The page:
Findings across the major areas of eating disorders and body image among women of color are mixed and largely inconclusive. This inconsistency suggests potential methodological issues, but also likely speaks to the fact that women of color represent multiple races, ethnicities, ages, social classes, and immigration statuses. The existing research suggests that the etiology of eating disorders for women of color is distinct from current DSM understanding, varies by racial and ethnic group, and is impacted by age, immigration status, ethnicity, and acculturation. Furthermore, a growing body of research suggests that the constructs that are widely used in mainstream eating disorder research are not meaningful for particular groups of women of color, given that cultural and social group con- texts differentially ascribe meaning to both the physical body and eating/food (Crago & Shisslak, 2003). Studies have only recently begun to look at specific groups (e.g., South Asian women, Iyer & Haslam, 2003) and to examine within-group differences, as well as intersections with gender identity, sexual orientation and identity, and social class.

Consistently Inconsistent: A Review of the Literature on Eating Disorders and Body Image Among Women of Color by - Handbook of Race-Ethnicity and Gender and Psychology

This book is pretty awesome even though it is expensive.

Five Questions To Ask Yourself Before Choosing Your Halloween Costume


By: Skylar G.               

Halloween is the only holiday of the year in which it is socially acceptable to dress up as another person and consume way too much sugar (and, as you get older, alcohol). While there are lots of options for Halloween costumes, you should always be careful not to partake in cultural appropriation. Just because it’s Halloween doesn’t give you the excuse to have a shitty, racist costume. Here are five questions to ask yourself before donning a costume that you’re unsure is racist or not. After all, being a good feminist is about being inclusive and intersectional of all races and cultures.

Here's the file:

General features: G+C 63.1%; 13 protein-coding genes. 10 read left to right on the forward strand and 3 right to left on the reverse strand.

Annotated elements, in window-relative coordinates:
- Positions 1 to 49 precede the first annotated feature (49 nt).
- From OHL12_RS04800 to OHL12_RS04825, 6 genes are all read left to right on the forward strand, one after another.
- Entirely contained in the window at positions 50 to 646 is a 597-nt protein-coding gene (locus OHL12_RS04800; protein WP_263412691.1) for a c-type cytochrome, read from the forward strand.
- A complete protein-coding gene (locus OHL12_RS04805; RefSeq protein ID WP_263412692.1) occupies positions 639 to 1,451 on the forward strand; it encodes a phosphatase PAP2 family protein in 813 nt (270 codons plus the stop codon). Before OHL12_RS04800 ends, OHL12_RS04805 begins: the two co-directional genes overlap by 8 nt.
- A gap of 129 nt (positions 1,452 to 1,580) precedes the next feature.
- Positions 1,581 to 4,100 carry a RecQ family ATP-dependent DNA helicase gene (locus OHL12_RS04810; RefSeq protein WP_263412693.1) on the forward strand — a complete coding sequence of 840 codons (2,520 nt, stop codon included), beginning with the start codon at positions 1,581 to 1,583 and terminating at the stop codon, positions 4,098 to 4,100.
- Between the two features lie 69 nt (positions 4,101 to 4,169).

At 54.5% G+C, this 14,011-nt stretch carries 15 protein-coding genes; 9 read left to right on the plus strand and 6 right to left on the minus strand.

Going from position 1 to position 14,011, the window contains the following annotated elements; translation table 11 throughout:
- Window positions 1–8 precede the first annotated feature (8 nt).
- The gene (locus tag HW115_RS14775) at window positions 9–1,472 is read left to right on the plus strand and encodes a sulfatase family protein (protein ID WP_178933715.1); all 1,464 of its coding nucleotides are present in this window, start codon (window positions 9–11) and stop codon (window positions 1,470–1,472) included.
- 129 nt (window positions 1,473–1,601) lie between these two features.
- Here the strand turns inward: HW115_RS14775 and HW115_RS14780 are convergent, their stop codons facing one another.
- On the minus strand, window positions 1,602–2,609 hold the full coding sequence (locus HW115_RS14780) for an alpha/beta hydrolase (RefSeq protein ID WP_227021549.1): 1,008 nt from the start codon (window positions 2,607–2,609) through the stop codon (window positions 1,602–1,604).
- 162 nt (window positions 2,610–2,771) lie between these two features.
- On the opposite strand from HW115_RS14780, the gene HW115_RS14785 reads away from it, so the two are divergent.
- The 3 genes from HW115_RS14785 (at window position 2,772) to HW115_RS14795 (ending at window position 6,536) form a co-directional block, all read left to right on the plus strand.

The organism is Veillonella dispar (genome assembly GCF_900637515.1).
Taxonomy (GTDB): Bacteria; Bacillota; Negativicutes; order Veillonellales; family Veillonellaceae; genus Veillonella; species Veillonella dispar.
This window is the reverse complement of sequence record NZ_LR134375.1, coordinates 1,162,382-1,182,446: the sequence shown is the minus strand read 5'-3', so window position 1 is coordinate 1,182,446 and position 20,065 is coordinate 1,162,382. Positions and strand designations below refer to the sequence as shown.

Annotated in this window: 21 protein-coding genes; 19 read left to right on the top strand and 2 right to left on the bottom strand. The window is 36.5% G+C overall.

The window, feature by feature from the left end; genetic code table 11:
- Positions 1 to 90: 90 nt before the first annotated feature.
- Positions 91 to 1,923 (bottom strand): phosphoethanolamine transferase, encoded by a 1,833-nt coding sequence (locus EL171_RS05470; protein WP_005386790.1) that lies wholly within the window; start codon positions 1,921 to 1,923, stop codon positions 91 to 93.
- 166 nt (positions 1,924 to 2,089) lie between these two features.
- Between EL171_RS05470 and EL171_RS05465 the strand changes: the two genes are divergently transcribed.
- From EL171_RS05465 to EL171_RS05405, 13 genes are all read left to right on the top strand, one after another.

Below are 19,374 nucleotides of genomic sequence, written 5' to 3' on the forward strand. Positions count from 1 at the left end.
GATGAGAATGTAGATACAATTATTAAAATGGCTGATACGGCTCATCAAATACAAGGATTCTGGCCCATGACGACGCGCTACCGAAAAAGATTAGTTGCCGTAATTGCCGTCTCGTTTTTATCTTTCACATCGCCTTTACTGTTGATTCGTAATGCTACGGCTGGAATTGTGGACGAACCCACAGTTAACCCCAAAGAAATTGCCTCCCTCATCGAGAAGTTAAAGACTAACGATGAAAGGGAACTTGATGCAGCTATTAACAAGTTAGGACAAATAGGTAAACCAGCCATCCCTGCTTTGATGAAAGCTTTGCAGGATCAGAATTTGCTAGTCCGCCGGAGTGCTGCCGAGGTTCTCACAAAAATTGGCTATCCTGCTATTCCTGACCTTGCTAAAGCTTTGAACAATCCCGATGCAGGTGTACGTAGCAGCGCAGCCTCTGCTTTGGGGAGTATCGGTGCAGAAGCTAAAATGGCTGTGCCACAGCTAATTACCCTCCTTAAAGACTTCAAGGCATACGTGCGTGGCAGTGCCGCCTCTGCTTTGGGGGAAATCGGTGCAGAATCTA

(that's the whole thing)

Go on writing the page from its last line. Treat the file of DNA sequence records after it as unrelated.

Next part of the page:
1. Am I dressing up like another race or culture?

Is your costume Tiger Lily from Peter Pan? Pocahontas? Are you wearing a feather headdress? Are you wearing a sombrero and holding some maracas? Are you darkening your skin? Changing your facial features to resemble a different race?

If your costume involves a caricature of an entire culture, don’t wear it.

It’s insensitive and racist towards people who actually are a part of that culture. Dressing up like a stereotype of a race or culture is turning an entire group of people into a gross caricature for your entertainment. So don’t do it. People of color’s cultures are not costumes, and don’t treat them as such, even for one night.

2. Would I feel uncomfortable wearing my costume around a group of people of that culture?

Would you feel embarrassed or self-conscious in your sombrero if you went to a Halloween party that was comprised mainly of Latin@s? Your sexy geisha costume at a party comprised mainly of Japanese people? Your Pocahottie costume at a party filled with Indigenous people?  If someone tells you that your costume is offensive, would your reasons reach beyond “it’s a joke!” or “it’s just a costume”?